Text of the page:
9.2.2. No sanction shall go into effect until after opportunity for appeal as provided in this Code is exhausted. Should appeal procedures not be completed before the due date for grades, a charged student shall receive the grade “I” in any course with regard to which a charge of academic dishonesty is pending until the charge has been finally resolved. No student against whom a charge of academic dishonesty is pending shall be permitted to graduate until the charge has been finally resolved. The law school may place a hold on the transcript of a student charged with academic dishonesty until the charge has been finally resolved.
9.2.3. A charge of academic dishonesty may be brought against a student who has graduated or left the law school for dishonesty committed while a student or in the course of applying for admission, provided the passage of time has not rendered the fair processing of the charge impossible.
9.3. Recusal; Substitute for Unavailable Persons
9.3.1. A faculty member or student shall recuse herself from making any determination under this Code if they were directly involved in matters that are the subject of an investigation or charge of academic dishonesty under this Code, or if other circumstances create a reasonable doubt about her ability to make an impartial determination.
9.3.2. If a faculty member or student declines to recuse herself after a challenge to her participation has been raised by a participant in the proceedings, the issue of recusal shall be determined by (i) the Chair of the Committee prior to consideration of the case by the Committee, or (ii) the Chair of the hearing panel during the pendency of hearing proceedings pursuant to Section 7.2, or (iii) the Senior Associate Dean for Academic Affairs, if either of the foregoing persons is unable or unwilling to make a determination.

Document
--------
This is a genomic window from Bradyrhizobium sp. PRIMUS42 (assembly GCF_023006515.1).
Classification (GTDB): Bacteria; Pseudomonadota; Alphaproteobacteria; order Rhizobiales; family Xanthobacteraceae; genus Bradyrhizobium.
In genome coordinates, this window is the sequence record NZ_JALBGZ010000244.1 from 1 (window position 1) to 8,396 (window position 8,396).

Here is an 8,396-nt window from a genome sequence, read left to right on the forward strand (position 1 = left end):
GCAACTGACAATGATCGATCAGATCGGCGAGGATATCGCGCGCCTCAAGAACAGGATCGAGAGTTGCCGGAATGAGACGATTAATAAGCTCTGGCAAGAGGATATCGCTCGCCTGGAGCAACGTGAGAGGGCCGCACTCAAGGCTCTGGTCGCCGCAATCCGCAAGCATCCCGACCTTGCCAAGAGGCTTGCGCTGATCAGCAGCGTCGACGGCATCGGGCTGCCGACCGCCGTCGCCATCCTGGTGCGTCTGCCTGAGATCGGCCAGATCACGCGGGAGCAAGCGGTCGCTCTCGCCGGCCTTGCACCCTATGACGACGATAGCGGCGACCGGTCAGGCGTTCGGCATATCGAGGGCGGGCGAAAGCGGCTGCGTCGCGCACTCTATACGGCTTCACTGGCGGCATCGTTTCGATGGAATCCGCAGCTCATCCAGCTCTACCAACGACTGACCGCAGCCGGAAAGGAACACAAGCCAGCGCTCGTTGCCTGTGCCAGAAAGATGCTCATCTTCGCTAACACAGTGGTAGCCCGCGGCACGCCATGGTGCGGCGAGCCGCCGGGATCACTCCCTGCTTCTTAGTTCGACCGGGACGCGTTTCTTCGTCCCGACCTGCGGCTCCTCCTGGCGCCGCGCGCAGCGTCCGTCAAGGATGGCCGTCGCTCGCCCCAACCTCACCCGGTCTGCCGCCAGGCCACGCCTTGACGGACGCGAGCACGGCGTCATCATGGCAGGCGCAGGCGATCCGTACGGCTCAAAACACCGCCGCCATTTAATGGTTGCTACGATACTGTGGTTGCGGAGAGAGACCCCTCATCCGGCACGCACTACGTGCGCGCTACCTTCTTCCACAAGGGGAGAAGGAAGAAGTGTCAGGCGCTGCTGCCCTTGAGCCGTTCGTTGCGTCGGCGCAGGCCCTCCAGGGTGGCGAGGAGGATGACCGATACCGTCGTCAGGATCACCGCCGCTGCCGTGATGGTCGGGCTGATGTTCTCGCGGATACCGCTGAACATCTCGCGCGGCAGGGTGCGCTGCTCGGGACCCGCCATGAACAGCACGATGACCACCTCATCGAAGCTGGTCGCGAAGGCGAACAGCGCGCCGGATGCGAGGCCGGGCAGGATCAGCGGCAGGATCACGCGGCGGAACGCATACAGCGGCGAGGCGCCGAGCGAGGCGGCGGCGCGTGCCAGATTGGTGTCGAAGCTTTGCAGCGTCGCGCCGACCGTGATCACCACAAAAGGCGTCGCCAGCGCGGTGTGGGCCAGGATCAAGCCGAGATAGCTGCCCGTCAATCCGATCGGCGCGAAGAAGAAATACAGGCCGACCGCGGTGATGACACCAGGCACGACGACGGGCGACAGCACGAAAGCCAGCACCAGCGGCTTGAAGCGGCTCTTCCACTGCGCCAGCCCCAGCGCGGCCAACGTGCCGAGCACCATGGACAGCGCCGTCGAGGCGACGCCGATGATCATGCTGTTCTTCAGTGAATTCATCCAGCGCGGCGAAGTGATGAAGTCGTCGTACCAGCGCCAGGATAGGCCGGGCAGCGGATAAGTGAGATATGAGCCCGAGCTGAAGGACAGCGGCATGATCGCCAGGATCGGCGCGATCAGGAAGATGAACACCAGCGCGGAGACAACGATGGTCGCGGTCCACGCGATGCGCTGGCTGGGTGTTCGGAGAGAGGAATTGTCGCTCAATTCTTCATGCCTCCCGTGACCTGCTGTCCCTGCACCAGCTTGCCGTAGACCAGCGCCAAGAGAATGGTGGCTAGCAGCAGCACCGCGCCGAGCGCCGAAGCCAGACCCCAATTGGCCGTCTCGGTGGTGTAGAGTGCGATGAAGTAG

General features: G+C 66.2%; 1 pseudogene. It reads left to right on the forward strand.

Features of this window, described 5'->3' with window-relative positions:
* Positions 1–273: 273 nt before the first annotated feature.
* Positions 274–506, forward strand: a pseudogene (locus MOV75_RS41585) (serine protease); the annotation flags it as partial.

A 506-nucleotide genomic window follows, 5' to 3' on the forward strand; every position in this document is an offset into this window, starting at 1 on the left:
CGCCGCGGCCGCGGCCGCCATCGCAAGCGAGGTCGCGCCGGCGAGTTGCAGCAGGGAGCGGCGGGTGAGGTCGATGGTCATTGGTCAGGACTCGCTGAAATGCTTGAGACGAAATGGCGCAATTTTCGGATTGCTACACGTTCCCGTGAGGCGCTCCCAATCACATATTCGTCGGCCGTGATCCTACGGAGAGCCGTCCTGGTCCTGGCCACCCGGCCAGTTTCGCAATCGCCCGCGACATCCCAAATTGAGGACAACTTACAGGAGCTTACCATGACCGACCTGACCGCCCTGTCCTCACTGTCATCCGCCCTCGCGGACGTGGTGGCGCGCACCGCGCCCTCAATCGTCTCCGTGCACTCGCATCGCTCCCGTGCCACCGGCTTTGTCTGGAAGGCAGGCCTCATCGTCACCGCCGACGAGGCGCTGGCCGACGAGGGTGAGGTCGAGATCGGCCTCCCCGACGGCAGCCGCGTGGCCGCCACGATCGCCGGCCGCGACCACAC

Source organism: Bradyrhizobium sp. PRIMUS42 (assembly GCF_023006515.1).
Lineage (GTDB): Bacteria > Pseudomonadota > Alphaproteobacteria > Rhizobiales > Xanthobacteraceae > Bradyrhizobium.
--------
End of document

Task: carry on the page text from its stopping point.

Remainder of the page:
9.3.3. The Senior Associate Dean for Academic Affairs may appoint a substitute to perform any function under this Code if the person who would normally perform the function is unavailable or unable to act. Whenever possible, the substitute for a faculty member shall be a faculty member and the substitute for a student shall be a student.
9.4. Annual Report
The Office of the Dean of Students shall prepare an annual report summarizing all charges made under this Code in the previous academic year and the disposition of such charges, including the sanctions imposed, if any. The report shall not give the names of the students involved, nor provide any information that could be linked to other information easily available in the community that could be used to identify a student or students. The annual report should be consistent with the requirements of the Family Educational Rights and Privacy Act. The Office of the Dean of Students shall deliver this report to the Dean and Senior Associate Dean for Academic Affairs of the law school by October 1 of each year. Not later than December 1 of each year, the report shall be provided to the faculty and deans and to the President of the Student Bar Association and shall be made available upon request for viewing by any student of the law school.